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Why We Are Unable To Distinguish Faces Of Other Races (and Sometimes Our Own)

Date:
August 16, 2007
Source:
Association for Psychological Science
Summary:
There's a troubling psychological phenomenon that just about everyone has experienced but few will admit to; having difficulty distinguishing between people of different racial groups. New research suggests this effect arises from our tendency to categorize people into in-groups and out-groups based on social categories like social class, hobbies, and of course, race.

There's a troubling psychological phenomenon that just about everyone has experienced but few will admit to; having difficulty distinguishing between people of different racial groups.

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This isn't merely a nod to the denigrating expression "they all look the same." Indeed, the "cross-race effect" is one of the most well replicated findings in psychological research and can lead to embarrassment, social castigation, or the disturbingly common occurrence of eye-witness misidentifications.

Although a potentially charged experience, the causes of the cross-race effect are unclear. In one camp, psychologists argue that in a society where de facto segregation is the norm, people often don't have much practice with individuals of other racial groups and are thus less capable of recognizing distinguishing features.

But researchers from Miami University have a different idea of why the cross-race effect occurs. They argue this effect arises from our tendency to categorize people into in-groups and out-groups based on social categories like social class, hobbies, and of course, race.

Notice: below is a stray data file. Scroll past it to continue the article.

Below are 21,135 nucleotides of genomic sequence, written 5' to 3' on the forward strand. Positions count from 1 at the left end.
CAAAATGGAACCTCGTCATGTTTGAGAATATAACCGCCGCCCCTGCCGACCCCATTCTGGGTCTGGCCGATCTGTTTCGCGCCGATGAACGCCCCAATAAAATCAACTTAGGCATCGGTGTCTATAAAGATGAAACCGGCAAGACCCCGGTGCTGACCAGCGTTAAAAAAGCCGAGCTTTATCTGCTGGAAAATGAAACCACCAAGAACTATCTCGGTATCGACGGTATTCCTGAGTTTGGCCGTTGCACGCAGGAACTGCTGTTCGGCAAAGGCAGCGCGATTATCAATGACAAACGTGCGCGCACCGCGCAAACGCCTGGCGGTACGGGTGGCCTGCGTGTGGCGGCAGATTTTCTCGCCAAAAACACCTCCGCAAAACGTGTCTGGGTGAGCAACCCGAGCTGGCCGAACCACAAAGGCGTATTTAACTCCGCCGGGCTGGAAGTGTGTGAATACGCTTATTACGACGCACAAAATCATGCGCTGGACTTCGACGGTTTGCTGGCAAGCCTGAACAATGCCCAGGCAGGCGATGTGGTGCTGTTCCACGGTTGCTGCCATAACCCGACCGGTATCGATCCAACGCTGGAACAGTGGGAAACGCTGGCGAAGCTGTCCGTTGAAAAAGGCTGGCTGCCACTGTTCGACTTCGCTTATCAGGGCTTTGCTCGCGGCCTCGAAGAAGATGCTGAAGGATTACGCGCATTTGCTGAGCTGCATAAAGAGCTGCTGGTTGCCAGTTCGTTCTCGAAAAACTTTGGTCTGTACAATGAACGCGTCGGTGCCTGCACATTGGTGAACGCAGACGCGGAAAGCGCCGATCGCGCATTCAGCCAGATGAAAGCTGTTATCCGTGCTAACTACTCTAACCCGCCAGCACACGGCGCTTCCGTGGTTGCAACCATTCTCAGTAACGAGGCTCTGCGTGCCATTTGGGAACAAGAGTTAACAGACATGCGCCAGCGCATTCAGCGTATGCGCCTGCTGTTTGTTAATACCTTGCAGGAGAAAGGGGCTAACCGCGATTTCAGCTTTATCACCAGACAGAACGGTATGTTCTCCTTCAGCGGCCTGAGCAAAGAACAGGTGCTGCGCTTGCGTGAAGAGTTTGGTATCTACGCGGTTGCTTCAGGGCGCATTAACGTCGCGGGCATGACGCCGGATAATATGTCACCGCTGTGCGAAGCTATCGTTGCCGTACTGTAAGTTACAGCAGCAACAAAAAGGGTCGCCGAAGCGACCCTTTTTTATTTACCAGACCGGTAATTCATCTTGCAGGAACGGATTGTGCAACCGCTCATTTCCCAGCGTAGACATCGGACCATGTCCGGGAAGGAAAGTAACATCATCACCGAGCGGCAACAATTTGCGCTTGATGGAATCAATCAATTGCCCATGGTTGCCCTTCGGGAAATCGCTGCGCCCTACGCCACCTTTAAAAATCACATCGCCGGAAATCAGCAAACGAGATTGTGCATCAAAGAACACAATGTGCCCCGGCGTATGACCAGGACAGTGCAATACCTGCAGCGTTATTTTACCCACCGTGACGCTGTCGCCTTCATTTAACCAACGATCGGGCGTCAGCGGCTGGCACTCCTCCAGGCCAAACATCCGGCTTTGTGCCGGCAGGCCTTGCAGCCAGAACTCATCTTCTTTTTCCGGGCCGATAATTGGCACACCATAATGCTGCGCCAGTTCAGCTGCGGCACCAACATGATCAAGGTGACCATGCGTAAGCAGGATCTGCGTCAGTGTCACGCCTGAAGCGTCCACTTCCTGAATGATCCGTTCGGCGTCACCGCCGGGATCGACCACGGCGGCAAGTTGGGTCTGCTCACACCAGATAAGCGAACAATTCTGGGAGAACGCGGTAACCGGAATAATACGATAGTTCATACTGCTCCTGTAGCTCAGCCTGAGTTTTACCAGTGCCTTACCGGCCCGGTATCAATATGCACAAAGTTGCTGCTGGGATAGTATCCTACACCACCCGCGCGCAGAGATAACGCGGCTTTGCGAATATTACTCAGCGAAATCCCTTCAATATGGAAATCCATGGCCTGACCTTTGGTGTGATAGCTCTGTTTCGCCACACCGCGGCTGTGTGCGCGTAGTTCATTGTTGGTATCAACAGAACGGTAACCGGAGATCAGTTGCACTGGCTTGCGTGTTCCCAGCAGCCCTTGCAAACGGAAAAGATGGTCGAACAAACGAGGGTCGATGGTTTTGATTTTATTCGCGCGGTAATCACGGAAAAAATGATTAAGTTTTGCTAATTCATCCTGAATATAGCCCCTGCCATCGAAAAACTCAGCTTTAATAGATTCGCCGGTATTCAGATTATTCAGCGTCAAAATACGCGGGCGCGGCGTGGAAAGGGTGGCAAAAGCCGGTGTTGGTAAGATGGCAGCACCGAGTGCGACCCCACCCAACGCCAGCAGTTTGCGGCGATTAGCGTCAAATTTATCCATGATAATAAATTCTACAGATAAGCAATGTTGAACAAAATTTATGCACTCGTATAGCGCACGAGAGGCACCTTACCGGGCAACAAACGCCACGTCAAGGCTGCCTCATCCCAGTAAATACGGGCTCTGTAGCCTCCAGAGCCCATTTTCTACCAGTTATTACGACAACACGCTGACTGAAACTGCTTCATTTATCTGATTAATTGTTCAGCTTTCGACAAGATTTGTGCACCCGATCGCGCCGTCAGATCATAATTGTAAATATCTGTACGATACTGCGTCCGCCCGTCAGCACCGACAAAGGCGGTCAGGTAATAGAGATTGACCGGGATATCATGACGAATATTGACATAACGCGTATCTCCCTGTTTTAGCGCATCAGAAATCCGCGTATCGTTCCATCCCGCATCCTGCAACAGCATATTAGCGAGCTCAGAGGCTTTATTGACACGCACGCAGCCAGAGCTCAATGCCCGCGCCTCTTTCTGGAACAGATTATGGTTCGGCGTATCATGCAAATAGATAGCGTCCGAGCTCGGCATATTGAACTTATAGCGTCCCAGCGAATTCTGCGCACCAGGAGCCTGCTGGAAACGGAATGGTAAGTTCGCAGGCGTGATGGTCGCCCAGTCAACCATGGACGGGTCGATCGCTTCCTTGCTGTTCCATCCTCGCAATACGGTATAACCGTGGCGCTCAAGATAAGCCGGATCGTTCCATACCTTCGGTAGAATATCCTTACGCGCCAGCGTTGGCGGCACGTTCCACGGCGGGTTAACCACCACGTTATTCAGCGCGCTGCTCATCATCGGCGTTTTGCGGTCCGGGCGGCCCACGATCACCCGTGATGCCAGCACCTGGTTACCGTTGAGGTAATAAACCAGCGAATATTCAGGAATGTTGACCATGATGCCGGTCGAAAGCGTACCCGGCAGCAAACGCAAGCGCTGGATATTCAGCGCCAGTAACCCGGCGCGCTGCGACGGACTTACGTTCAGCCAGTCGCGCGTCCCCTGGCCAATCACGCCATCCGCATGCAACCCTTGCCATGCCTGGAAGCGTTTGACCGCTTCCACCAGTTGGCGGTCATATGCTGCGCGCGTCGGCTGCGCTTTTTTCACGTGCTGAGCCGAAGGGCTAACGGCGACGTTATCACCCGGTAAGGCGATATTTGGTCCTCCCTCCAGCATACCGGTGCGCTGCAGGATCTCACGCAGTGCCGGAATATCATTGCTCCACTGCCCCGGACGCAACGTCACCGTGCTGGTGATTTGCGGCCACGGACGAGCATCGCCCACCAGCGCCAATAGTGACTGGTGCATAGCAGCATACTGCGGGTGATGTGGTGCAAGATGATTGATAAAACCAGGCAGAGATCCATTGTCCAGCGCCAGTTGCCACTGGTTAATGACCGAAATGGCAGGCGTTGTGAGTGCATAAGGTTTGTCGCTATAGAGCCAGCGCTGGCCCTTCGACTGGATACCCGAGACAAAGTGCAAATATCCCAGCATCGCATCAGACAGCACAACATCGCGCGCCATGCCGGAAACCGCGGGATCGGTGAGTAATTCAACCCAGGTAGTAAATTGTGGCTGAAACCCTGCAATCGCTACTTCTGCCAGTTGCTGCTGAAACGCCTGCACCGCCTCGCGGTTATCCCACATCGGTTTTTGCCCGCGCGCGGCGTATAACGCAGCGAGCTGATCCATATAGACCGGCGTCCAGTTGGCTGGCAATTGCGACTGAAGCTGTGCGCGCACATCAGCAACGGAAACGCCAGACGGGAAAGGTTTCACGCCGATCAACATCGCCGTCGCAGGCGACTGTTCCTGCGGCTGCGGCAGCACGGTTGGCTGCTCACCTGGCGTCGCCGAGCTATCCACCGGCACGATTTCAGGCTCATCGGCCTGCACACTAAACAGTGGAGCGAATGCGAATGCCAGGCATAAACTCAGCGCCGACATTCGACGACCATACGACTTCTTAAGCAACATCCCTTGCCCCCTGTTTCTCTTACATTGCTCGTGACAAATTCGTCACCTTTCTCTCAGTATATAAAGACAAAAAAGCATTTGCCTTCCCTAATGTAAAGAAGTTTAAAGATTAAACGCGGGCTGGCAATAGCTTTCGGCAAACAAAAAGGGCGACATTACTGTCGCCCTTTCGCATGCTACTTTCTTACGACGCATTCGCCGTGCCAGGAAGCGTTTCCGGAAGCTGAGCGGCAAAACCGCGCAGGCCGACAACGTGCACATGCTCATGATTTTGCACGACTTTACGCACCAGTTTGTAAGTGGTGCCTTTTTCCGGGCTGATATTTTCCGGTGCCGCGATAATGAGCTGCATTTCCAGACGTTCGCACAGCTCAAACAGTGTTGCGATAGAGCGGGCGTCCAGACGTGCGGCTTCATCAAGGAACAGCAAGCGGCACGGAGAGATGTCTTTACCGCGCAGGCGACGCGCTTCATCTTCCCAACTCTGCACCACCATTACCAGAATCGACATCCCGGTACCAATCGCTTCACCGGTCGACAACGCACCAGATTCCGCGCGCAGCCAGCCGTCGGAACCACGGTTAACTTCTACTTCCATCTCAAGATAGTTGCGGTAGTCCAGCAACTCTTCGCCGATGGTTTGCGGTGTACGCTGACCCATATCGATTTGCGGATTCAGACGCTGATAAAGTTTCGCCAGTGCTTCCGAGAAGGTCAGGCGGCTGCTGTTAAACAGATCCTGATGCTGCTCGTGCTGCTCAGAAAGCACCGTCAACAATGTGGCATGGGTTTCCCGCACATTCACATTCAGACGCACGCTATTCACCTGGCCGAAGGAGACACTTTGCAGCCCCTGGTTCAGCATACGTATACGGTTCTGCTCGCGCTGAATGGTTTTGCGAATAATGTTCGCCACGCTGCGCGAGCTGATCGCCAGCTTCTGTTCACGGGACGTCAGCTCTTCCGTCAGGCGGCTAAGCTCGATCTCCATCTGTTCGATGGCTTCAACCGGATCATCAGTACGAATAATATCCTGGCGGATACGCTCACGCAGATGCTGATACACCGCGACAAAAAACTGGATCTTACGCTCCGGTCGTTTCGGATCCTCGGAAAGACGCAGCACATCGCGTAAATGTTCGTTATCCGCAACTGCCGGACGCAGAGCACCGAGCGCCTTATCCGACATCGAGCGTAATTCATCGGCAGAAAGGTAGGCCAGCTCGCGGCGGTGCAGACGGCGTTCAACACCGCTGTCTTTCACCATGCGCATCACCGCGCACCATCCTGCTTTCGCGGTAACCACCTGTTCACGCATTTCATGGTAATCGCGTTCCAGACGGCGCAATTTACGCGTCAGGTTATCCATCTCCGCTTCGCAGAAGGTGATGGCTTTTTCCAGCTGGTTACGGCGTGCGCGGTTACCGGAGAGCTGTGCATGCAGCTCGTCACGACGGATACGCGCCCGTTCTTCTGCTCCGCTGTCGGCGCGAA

In a series of experiments, Miami University undergraduates were led to believe that they would view the faces of fellow Miami students (the in-group) and students from Marshall University (a perennial football rival, making them the ultimate out-group) on a computer screen.

In reality, none of the faces, all of whom were white, were students at either university. By merely labeling them, however, the participants better recognized faces that they believed were fellow Miami students.

The study, conducted by psychologist Kurt Hugenberg and graduate students Michael Bernstein and Steven Young, will be published in the August issue of Psychological Science, a journal of the Association for Psychological Science.

Hugenberg and his colleagues believe the study suggests that recognition deficits can occur without the need for race or different physical characteristics, arguing instead that there is more than just unfamiliarity with other races at play in the cross-race effect.

According to the researchers, "people frequently split the world up into us and them, in other words into social groups, be they racial, national, occupational, or even along the lines of university affiliation. Our work suggests that the cross-race effect is due, at least in part, to this ubiquitous tendency to see the world in terms of these in-groups and out-groups."

Article "The Cross-Category Effect: Mere Social Categorization Is Sufficient to Elicit an Own-Group Bias in Face Recognition" 


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The above story is based on materials provided by Association for Psychological Science. Note: Materials may be edited for content and length.


Cite This Page:

Association for Psychological Science. "Why We Are Unable To Distinguish Faces Of Other Races (and Sometimes Our Own)." ScienceDaily. ScienceDaily, 16 August 2007. <www.sciencedaily.com/releases/2007/08/070814154259.htm>.
Association for Psychological Science. (2007, August 16). Why We Are Unable To Distinguish Faces Of Other Races (and Sometimes Our Own). ScienceDaily. Retrieved January 25, 2015 from www.sciencedaily.com/releases/2007/08/070814154259.htm
Association for Psychological Science. "Why We Are Unable To Distinguish Faces Of Other Races (and Sometimes Our Own)." ScienceDaily. www.sciencedaily.com/releases/2007/08/070814154259.htm (accessed January 25, 2015).

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